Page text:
“Well,” I said, blinking uncomprehendingly, “maybe he did. Have other plans, I mean.”
“He didn’t,” Lucy sobbed. “I could tell he didn’t.”
“Well…maybe he doesn’t like Adam Sandler. Lots of people don’t.”
“That’s not it,” Lucy said. “It’s me. He just doesn’t like ME.”
“Lucy,” I said, “everybody likes you. Okay? Every guy who isn’t taken or likes guys and not girls likes you. It has to be something else. Who is this guy, anyway?”
But Lucy just shook her head and wailed, “What does it matter? What does any of it matter when he doesn’t even know I’m alive?”
Lucy flopped back across the bed, weeping stormily. I stared down at her prone figure, trying to make sense of what I’d just heard. My sister—the cheerleader; the Bare Essentials salesgirl; the titian-haired goddess; the most popular girl at Adams Prep—was in love with some guy who didn’t like her back.
No. No, that was just all wrong. That did not compute.
I sat there, trying to digest all this. It didn’t make any sense. What kind of boy, asked out by the prettiest girl in school, said NO? She had said he was smart…well, how smart could he be if he turned down my sister? Unless he—
Suddenly, I gasped, as the full horror of what she was trying to tell me sank in.
“Lucy!” I cried. “Is it HAROLD? You like HAROLD MINSKY?”
Her only response to this was to weep harder.
And I knew. I knew it all.
“Oh, Lucy,” I said, trying not to laugh. I knew I shouldn’t have found the situation funny. I mean, after all, Lucy was genuinely upset. But my sister and Harold Minsky? “You know, Harold probably isn’t all that used to girls asking him out. Maybe you, you know. Surprised him. And that’s why he said he had other plans. I mean, maybe he just said the first thing he thought of.”
This made her raise her head and blink at me tearfully.
“What do you mean, he isn’t used to girls asking him out?” she wanted to know. “Harold’s so smart. Girls must ask him out all the time.”
Now it was REALLY hard not to laugh.
“Um, Luce,” I said, not quite believing I was having to explain this to my older sister—the girl who had just informed me of an alternative use for the bathtub faucet, “not all girls are attracted to boys like Harold. I mean, a lot of girls like boys for their, um, bodies and personalities, and not so much for their minds.”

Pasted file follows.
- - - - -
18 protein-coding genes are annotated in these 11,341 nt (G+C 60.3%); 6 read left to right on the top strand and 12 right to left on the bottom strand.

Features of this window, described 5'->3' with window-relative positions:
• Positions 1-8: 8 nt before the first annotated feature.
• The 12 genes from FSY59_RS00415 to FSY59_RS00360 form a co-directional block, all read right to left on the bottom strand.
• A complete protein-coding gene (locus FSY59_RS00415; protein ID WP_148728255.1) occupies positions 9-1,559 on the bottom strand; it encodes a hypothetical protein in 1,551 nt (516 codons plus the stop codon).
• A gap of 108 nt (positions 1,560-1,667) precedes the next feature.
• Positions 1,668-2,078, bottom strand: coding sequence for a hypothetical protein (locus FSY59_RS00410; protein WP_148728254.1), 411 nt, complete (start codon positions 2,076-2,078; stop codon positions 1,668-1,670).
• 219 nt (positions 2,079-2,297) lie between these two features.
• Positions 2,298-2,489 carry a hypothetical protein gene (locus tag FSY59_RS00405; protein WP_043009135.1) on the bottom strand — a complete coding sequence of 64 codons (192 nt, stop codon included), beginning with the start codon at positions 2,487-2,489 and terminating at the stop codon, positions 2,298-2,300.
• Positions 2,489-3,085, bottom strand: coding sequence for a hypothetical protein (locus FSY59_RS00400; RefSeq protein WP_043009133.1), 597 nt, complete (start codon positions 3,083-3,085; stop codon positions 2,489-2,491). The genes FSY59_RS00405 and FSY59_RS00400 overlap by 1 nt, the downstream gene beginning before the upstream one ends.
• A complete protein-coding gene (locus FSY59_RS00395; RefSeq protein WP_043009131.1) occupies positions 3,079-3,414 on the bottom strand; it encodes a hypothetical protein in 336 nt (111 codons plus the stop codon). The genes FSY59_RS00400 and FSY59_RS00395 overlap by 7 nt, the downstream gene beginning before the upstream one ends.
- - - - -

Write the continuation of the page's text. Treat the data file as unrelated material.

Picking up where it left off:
Lucy threw me an outraged look. “What are you talking about? Harold has a great body. Underneath those floppy shirts. I know, he spilled some of Theresa’s paella on one and he had to take it off for her to put in the wash and I saw him in just his undershirt.”
Whoa. Harold must have been working out or something in his basement, because if he had a good bod, it certainly wasn’t from playing on any of Adams Prep’s sports teams.
“It’s just,” she went on, “I mean, I watched Hellboy. I told him I watched Hellboy. And we had, you know, a nice conversation about how difficult it must be to defend others against the forces of darkness when you yourself are the prince of darkness. I would have thought, from that, that he would have realized—”
When her voice trailed off, I asked gently, “Realized what, Luce?”
“Well, that he shouldn’t judge ME by the way I look,” she said, her eyes very blue and indignant. “I mean, I can’t help looking like this any more than Hellboy can help looking the way he does. I may look like a stuck-up popular girl, but I’m not. Why can’t Harold see that? WHY? I mean, Liz saw past Hellboy’s horns.”
I had never heard Lucy speak so passionately about anything. Not even cheerleading. Not even Bonne Bell Lip Smackers. Not even Bare Essentials’ new fall line of bikini briefs.
It didn’t seem possible, but…she might actually really be in love with Harold. I mean…really in love with him.
I wondered if Harold has the slightest idea of the feelings he’s awakened in my sister’s 34C demi-cup underwire.
“Maybe,” I said carefully, since a cheerleader—even an ex-cheerleader—in love is a volatile thing, “you should give Harold the benefit of the doubt. I mean, maybe he does see the real you, under your, um, horns, and just can’t believe someone as…horny as you would ever like him back.”
That didn’t come out at all right, and Lucy’s wide-eyed glance told me I’d screwed it up, big time.
So I said, “Look, maybe you should just ask him out again for this coming weekend, and see what he says.”
“You think?” Lucy peered at me through swollen—but still beautiful—eyes. “You think he might just be…shy or something?”
“It’s possible,” I said. Although shy wasn’t the word for it. Oblivious, maybe. Or possibly afraid Lucy had only asked him out as a joke. “You never know.”
“Because I was thinking it might be because…because I’m so stupid.”
“Lucy!” I looked down at her, my heart swelling with pity for her. Pity! For Lucy! The girl who had always gotten everything she ever wanted…until now, apparently.
Because the thing was…well, there’s a really good chance she’s right. About Harold not liking her because she isn’t exactly class valedictorian. I mean, what do the two of them even have in common? Lucy is all about capped sleeves and Juicy Couture jeans. Harold’s all about…well, megabytes.
“That can’t be true,” I said, even though, of course, a part of me thought there was a pretty good chance it could be. “I mean, you aren’t, you know, book smart, like Harold. But you know a lot of stuff I bet he doesn’t know. Like about…um—”
But the only thing I could think of that Lucy might know about that Harold wouldn’t was, well, birth control.
“I memorized all those stupid vocabulary words he gave me,” she said bitterly. “Estuary and plinth. Hoping it would make him realize, you know, that I’m really trying. I mean, I want to be smart like him. I do. Just like Hellboy wants to be good. But Harold barely even noticed. He was just like, Good. Now memorize these other words.”